Monday, 2 December 2013

Looking closely doesn't always help

Blobs over waterI sometimes see anomalous photos which are clearly cropped sections of a larger original. This cropping may be done to protect someone's anonymity. More often, however, the photographer has cropped the photo to show only the anomaly itself. While this might seem a good idea, at first sight, it can affect how the photo is interpreted.

Take the example here! The photo (right) shows some water with some decidedly strange looking translucent blobs apparently floating above it. One blob, on the left, is shaped like a bottle while another, bottom right, resembles a pebble in shape. The other blobs look roughly circular. It's difficult to judge the scale without knowing how high those waves are on the water. If they are big, perhaps at sea, then it is difficult to imagine what those objects might actually be!

If, on the other hand, the waves are small, maybe in a pond or lake, then the blobs might be easier to understand. They could then, for instance, be droplets of water kicked up from a splash. And that is, indeed, what they are! The uncropped version of this photo shows a duck diving, kicking up those droplets, fortuitously captured in midair just as the photo was taken. Obviously, once the full context is available, the objects are no longer mysterious at all.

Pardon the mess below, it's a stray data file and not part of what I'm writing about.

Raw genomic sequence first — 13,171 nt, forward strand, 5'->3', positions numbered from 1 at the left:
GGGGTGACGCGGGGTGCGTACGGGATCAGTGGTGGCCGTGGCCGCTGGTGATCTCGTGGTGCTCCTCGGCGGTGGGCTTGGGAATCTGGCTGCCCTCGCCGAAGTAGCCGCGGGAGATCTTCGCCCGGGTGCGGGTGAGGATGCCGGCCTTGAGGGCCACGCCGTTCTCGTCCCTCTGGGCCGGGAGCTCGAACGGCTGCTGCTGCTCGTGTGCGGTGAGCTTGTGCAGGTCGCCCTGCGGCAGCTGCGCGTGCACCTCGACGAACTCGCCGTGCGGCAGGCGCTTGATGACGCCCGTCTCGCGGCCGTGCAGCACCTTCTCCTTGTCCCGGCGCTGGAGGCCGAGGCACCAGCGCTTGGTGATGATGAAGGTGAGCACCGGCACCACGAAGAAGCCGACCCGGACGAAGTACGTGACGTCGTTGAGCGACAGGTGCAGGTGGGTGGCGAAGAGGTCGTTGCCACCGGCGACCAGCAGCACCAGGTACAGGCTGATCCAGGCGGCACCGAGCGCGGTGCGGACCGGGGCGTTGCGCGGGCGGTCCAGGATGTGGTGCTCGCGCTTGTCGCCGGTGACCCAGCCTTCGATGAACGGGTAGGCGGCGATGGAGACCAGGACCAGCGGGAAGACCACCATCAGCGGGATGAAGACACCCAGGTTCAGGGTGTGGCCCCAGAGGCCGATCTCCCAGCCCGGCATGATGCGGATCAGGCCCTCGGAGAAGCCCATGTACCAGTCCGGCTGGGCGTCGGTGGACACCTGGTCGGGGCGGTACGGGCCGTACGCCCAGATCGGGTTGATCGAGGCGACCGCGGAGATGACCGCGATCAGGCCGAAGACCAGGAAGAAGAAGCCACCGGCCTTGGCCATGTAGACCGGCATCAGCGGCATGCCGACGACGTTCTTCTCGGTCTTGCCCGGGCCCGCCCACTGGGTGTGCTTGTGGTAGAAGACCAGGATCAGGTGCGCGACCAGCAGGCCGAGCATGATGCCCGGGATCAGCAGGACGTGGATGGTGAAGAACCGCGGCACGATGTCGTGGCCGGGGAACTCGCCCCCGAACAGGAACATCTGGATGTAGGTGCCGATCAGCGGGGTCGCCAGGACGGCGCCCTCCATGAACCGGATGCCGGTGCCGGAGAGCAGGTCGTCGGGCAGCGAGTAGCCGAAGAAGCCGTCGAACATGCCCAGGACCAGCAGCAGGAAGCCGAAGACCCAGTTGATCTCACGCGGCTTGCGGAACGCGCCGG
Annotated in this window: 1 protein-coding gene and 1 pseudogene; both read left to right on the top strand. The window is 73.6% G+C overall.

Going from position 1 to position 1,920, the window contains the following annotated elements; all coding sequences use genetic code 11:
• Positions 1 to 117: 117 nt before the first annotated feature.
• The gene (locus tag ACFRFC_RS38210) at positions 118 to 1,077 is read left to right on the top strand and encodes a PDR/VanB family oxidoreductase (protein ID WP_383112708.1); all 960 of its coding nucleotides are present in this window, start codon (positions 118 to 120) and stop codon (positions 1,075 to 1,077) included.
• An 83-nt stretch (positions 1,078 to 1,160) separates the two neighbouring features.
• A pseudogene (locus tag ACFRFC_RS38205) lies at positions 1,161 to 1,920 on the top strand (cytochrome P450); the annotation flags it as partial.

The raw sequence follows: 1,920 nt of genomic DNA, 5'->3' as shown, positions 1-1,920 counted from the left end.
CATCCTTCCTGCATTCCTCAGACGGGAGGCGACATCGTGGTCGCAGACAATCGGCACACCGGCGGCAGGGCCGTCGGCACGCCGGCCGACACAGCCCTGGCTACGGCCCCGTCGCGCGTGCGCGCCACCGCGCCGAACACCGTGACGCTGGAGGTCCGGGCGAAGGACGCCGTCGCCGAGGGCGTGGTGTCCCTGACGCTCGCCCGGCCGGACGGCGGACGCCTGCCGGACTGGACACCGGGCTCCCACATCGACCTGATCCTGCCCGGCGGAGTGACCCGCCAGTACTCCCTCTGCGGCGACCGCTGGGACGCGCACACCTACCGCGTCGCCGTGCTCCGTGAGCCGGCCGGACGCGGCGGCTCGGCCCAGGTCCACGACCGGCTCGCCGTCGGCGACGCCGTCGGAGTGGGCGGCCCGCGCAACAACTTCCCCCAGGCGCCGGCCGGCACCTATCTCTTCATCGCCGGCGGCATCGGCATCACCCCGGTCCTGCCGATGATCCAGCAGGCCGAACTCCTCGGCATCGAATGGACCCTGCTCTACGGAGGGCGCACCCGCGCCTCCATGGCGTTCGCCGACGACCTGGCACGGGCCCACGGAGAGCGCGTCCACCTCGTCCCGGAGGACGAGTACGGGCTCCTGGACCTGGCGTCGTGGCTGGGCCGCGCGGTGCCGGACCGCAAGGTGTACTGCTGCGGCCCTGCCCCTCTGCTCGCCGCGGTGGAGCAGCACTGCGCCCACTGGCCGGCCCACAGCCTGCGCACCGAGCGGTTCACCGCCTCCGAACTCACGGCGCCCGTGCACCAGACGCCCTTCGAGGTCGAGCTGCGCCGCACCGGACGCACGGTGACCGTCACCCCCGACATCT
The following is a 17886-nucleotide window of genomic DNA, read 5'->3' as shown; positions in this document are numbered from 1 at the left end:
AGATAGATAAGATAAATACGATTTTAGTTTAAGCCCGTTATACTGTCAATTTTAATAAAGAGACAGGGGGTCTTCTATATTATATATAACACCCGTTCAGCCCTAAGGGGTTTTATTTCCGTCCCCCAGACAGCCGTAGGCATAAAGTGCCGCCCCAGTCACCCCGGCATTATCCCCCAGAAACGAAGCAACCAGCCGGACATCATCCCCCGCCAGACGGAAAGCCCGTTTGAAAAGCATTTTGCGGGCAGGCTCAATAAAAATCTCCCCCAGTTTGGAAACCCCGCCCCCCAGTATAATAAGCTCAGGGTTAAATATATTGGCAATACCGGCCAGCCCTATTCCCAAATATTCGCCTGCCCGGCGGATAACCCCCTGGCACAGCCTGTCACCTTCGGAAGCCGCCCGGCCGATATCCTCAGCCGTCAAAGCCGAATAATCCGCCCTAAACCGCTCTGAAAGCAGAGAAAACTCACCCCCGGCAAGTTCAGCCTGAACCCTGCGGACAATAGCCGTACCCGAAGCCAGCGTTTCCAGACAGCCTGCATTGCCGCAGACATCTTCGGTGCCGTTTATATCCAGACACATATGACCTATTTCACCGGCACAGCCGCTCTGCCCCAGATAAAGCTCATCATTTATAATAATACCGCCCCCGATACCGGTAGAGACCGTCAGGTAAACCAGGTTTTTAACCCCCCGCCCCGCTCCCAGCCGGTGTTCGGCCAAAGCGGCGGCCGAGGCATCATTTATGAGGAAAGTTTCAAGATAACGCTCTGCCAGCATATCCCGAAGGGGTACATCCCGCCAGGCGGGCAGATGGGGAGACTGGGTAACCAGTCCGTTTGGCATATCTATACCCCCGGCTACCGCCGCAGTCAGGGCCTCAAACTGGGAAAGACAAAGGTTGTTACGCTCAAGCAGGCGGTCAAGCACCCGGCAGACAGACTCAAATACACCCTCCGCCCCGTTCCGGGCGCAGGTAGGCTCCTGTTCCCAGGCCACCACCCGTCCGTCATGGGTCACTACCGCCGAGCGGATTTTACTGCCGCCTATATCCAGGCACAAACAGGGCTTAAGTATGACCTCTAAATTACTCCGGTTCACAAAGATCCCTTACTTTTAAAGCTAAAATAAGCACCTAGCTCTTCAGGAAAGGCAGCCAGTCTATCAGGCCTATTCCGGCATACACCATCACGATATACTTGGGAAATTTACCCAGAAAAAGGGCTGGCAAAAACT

While this is a trivial example, purely for illustration, I have come across many others which were not. And, in almost every case, when the whole uncropped photo was examined, a natural explanation for something that initially appeared mysterious rapidly emerged. People often crop their anomalous photos to be helpful, concentrating the eye on the central mystery. It is, perhaps, an obvious thing to do, to look most closely at the mystery object itself in order to explain it. However, it is often what is going on elsewhere in the photo that provides the vital clue to solving such photographic mysteries.

PS: Regarding the last blog entry, MA later recalled having seen the 'fox' video at Verbier online with a French commentary! This might explain where the French accent originated.  

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